Externalizing tacit knowledge

SHB Ph.D. student examines knowledge-sharing

Knowledge has developed into a core production factor of the 21st century. Especially in knowledgeintensive sectors like the software industry, employee experience and insights – captured in tacit knowledge – hold tremendous potential for innovation. Companies have been attempting to externalize this tacit know- ledge and channel it into fruitful outcomes for decades, albeit with limited success. Oliver Gilbert, a Ph.D. student at Steinbeis University Berlin, is the first to succeed in identifying key factors influencing the externalization of experience and insights held by researchers and developers in the software industry. Drawing on the findings of his key success factor research, Gilbert developed an action-based working model for R&D managers to support the transformation of experience-based knowledge into explicit, transferable knowledge.

The knowledge management models discussed in the literature that are aimed at externalization have not been successful in the long run. The same applies to the plethora of knowledge management software solutions, even those supported by Web 2.0 or social software applied to a business context. As a result, Oliver Gilbert’s research project concentrated on factors that specifically influence knowledge externalization. He identified individual and institutional factors. Drawing on the latest knowledge research and knowledge management studies, and supported by theoretical research, Gilbert was able to explain the process of externalization in detail and map out the likely connections in a structural equation model using deductive-nomological techniques. A subsequent empirical examination of causal links yielded some fascinating results.

A standard Web-based questionnaire was used to question a large number of researchers and developers working in the R&D departments of small, medium-sized and large software companies. In total, 179 useable sets of responses were received. The descriptive findings confirmed the assumed situation at the start of the research: 36.4 percent of respondents stated that the need to externalize information in their companies was extreme, while 41.3 percent said there was a strong need. Despite this, 31.8 percent of questioned R&D experts estimated that less than 40 percent of the tacit knowledge held within the company was being used. This implies that a large proportion of tacit knowledge goes unused. In other words, the potential to innovate and come up with new solutions and products is not being fully exploited. It was also interesting to find that over 63 percent of respondents stated that knowledge management software was being used to apply and share knowledge at their company.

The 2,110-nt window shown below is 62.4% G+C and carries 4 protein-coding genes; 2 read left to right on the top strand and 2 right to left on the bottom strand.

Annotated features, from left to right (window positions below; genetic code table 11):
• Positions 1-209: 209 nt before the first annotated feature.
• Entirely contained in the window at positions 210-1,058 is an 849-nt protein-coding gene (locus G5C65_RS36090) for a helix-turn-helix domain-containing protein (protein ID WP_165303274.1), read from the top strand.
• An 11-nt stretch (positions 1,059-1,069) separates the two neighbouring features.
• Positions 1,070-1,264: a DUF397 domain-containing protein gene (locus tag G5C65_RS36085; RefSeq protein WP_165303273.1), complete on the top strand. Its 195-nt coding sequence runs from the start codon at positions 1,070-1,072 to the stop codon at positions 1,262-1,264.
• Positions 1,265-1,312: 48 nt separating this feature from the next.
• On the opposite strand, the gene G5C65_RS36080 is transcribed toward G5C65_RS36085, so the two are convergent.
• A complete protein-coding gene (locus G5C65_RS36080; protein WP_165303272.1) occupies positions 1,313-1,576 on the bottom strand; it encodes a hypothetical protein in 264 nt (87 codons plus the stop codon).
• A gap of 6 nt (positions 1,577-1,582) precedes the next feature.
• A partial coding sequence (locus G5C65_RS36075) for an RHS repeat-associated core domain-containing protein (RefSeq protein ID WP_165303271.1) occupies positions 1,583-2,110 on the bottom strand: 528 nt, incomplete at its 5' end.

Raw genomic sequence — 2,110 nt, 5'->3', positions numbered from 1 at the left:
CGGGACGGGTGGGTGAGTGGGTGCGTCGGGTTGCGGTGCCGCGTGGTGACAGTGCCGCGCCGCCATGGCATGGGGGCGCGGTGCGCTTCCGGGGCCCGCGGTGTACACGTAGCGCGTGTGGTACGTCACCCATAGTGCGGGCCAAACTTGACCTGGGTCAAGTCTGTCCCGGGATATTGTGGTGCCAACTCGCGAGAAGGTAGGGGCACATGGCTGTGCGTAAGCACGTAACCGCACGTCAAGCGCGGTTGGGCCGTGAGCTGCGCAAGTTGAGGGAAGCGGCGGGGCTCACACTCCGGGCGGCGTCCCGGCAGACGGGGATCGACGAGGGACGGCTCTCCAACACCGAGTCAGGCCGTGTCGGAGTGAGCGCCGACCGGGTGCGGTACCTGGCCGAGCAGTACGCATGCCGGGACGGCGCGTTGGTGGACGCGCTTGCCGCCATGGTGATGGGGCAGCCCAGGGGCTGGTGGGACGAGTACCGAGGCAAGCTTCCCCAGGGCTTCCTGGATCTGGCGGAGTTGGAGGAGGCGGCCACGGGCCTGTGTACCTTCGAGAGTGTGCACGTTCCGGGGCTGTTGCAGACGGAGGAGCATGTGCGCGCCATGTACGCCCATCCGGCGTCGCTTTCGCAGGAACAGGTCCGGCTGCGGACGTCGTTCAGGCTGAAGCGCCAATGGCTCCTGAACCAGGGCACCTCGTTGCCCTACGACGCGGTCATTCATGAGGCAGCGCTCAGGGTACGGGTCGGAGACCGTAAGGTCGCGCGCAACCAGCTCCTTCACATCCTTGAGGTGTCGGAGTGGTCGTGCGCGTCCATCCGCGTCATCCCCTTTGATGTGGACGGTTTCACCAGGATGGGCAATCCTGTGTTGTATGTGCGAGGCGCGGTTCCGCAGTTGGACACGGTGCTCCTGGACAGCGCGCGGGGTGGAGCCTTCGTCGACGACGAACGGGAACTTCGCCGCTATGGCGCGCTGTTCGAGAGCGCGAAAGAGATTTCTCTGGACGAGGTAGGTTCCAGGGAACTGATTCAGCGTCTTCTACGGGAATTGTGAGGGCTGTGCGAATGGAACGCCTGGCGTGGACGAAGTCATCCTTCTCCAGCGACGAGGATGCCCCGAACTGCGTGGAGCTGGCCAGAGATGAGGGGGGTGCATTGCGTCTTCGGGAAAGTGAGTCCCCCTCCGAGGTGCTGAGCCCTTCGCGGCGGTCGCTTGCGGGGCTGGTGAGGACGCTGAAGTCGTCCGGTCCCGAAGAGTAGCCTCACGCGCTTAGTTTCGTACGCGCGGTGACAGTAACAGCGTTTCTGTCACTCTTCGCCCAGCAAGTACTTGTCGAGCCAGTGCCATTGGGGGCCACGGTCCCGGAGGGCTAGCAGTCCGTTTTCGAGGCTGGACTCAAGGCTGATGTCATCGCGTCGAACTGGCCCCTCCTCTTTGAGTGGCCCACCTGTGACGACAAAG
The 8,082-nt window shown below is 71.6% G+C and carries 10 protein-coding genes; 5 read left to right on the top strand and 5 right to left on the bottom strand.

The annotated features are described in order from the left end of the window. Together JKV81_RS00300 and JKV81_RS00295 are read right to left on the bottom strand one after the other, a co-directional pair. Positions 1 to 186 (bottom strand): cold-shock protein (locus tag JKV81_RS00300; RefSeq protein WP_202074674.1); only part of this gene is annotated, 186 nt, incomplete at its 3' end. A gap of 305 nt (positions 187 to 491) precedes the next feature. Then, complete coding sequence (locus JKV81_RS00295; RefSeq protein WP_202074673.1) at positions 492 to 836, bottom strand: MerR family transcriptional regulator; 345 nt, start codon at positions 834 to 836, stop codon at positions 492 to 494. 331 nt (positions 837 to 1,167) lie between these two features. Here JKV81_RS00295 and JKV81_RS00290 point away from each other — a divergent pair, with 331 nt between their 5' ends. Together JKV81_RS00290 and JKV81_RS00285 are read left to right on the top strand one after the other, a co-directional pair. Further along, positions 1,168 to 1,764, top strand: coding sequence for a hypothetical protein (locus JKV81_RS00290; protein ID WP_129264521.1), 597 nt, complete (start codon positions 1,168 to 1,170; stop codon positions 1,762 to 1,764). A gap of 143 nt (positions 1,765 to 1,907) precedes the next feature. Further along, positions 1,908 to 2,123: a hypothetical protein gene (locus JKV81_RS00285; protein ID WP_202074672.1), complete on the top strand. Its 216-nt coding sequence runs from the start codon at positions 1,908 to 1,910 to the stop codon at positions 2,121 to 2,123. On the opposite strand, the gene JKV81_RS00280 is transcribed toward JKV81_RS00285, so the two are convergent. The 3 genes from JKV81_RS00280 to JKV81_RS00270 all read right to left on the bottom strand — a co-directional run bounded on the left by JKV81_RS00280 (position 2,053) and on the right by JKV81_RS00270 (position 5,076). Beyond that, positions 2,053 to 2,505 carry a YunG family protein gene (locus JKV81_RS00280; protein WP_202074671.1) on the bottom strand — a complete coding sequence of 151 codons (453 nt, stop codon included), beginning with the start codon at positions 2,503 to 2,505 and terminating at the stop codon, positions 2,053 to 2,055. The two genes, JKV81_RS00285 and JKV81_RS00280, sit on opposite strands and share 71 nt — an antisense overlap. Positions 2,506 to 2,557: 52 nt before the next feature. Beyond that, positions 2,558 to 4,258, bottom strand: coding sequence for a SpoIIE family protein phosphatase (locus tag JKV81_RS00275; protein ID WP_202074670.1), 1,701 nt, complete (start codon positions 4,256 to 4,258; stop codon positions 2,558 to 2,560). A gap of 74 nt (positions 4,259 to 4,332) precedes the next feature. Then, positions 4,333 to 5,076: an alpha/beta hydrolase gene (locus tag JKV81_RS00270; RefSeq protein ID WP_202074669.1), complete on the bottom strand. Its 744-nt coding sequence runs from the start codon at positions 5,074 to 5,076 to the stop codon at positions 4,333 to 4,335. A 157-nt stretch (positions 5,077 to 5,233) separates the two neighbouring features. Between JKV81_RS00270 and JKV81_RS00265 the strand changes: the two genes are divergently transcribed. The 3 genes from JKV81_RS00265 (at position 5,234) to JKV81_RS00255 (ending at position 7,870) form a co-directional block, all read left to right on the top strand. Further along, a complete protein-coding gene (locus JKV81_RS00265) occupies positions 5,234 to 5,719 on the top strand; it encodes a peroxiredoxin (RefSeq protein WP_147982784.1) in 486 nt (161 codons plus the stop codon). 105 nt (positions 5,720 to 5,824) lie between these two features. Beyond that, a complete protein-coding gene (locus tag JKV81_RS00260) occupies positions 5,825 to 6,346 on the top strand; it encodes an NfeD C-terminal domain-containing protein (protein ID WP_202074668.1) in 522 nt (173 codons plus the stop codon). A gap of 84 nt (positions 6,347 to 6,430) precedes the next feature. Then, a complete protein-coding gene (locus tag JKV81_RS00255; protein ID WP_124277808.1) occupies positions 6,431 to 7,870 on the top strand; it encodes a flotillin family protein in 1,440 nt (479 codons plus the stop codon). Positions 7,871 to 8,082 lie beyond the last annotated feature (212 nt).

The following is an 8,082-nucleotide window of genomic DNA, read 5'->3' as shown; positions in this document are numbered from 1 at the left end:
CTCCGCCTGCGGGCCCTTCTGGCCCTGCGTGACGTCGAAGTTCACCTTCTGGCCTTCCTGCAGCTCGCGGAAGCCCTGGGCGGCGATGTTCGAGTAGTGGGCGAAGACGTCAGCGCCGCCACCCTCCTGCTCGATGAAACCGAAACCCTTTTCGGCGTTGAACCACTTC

The reason that companies have been so unsuccessful until now in their attempts to externalize tacit knowledge therefore seems not to be technical issues, but individual and institutional factors. The model indicates that individuals’ analytical capabilities are more likely to dictate the success of externalization. Other factors that also relate to the individual are intrinsic motivation and, in particular, personality. If an employee is easy to get along with, this has a positive influence on externalization. A person who is decidedly an introvert has a negative influence, even if a strong degree of extraversion could also not be confirmed as a key factor. This contrasts to two institutional influences that affect the overall situation. One is the participative style of leadership – the degree to which the experience and insights of staff are put center stage and used as a basis for a variety of management decisions. The other is how well people work in teams, and the working atmosphere among co-workers. This latter point was a noteworthy finding as until now, company culture has been considered a key success factor – without any empirical information to confirm this fact. Thus, it is not values, relics or basic premises that act as cultural influences in dictating externalization, but the perceived quality of actual interactions between researchers and developers.

Oliver Gilbert fed these insights into his externalization influence model, an extension of the SECI model proposed by the scientists Nonaka and Takeuchi. The SECI model contrasts externalization – an understandable psychological process shaped by cognition, the forming of awareness and formalization – with key influences. It explains why knowledge should be seen as a continuum between completely tacit and completely explicit knowledge.

Externalization can, however, only work with tacit knowledge that is not conscious, and can only be influenced by external factors. Even then, externalization can only work during the parts of the process in which individuals gain awareness and verbalize and visualize knowledge. Oliver Gilbert’s research shows clearly why externalization has enjoyed little success until now. The success factors identified provide managers with a number of pointers and show how to deal with tacit knowledge in companies in a more targeted manner.

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